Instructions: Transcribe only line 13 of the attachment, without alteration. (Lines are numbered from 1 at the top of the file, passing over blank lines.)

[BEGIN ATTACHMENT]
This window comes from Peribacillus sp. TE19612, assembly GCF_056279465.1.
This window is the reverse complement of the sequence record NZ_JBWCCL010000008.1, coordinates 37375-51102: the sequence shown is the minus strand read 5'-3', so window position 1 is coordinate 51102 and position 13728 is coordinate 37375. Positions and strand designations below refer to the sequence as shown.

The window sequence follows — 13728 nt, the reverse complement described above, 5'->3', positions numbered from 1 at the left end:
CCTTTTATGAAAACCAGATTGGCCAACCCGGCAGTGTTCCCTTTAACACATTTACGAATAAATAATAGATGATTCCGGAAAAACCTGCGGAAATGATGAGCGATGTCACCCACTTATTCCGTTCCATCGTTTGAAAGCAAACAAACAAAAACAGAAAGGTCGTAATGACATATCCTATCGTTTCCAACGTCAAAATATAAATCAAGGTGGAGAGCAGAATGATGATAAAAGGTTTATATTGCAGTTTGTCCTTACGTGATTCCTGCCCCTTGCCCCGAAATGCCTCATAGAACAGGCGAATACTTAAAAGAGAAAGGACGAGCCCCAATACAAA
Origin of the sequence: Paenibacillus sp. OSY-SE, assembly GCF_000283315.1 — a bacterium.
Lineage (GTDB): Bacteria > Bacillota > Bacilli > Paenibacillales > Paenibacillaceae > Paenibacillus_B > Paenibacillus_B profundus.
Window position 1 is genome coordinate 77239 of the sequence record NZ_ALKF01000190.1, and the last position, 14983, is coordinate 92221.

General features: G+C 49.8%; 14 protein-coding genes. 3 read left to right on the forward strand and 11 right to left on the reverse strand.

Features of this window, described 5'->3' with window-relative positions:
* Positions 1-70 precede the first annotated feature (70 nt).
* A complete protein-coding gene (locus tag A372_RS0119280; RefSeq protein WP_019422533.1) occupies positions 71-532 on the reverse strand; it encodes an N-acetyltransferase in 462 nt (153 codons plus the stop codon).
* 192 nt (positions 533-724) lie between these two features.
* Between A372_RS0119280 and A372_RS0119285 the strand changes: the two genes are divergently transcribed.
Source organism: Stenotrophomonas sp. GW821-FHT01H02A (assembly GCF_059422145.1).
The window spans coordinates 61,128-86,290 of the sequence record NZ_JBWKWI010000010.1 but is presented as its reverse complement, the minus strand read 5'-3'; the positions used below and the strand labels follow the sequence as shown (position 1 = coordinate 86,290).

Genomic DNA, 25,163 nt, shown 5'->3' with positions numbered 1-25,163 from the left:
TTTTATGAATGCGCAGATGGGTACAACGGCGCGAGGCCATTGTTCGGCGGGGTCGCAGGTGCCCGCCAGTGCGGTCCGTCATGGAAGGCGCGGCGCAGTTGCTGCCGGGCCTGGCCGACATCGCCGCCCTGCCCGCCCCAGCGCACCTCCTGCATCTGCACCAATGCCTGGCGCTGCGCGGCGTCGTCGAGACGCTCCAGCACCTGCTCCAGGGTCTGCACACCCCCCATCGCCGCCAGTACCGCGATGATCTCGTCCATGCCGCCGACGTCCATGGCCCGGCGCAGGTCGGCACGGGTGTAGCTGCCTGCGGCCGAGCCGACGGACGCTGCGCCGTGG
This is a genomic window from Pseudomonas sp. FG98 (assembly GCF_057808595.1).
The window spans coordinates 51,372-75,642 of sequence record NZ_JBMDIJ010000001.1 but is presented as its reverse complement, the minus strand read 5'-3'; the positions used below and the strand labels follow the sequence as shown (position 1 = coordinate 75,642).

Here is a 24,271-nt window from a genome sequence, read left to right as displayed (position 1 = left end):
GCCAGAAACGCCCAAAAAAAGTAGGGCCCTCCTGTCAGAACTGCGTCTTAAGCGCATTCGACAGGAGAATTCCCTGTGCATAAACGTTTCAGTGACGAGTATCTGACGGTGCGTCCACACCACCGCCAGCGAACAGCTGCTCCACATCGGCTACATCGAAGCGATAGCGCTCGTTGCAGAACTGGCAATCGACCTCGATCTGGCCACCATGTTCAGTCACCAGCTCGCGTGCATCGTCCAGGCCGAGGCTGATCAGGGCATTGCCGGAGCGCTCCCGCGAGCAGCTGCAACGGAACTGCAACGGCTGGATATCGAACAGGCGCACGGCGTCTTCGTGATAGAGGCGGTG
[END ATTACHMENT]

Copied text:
* Between A372_RS0119280 and A372_RS0119285 the strand changes: the two genes are divergently transcribed.